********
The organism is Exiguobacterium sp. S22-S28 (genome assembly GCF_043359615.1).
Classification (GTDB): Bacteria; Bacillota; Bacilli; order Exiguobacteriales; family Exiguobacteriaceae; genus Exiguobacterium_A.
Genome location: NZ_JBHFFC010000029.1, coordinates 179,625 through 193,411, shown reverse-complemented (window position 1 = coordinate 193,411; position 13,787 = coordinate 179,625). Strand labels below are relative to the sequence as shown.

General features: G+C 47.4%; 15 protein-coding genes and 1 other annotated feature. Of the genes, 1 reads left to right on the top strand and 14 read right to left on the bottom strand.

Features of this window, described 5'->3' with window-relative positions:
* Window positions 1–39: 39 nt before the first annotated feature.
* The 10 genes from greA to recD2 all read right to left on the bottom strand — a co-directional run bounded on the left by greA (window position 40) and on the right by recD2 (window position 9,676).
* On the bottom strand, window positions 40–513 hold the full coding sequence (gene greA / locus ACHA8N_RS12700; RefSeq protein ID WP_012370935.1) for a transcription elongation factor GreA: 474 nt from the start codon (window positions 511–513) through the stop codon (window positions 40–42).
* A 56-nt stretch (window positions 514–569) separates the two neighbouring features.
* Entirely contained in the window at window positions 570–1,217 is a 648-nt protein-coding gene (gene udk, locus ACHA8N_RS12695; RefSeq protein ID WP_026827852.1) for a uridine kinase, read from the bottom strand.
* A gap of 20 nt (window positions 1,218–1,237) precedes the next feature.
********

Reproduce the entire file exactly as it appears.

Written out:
The organism is Exiguobacterium sp. S22-S28 (genome assembly GCF_043359615.1).
Classification (GTDB): Bacteria; Bacillota; Bacilli; order Exiguobacteriales; family Exiguobacteriaceae; genus Exiguobacterium_A.
Genome location: NZ_JBHFFC010000029.1, coordinates 179,625 through 193,411, shown reverse-complemented (window position 1 = coordinate 193,411; position 13,787 = coordinate 179,625). Strand labels below are relative to the sequence as shown.

General features: G+C 47.4%; 15 protein-coding genes and 1 other annotated feature. Of the genes, 1 reads left to right on the top strand and 14 read right to left on the bottom strand.

Features of this window, described 5'->3' with window-relative positions:
* Window positions 1–39: 39 nt before the first annotated feature.
* The 10 genes from greA to recD2 all read right to left on the bottom strand — a co-directional run bounded on the left by greA (window position 40) and on the right by recD2 (window position 9,676).
* On the bottom strand, window positions 40–513 hold the full coding sequence (gene greA / locus ACHA8N_RS12700; RefSeq protein ID WP_012370935.1) for a transcription elongation factor GreA: 474 nt from the start codon (window positions 511–513) through the stop codon (window positions 40–42).
* A 56-nt stretch (window positions 514–569) separates the two neighbouring features.
* Entirely contained in the window at window positions 570–1,217 is a 648-nt protein-coding gene (gene udk, locus ACHA8N_RS12695; RefSeq protein ID WP_026827852.1) for a uridine kinase, read from the bottom strand.
* A gap of 20 nt (window positions 1,218–1,237) precedes the next feature.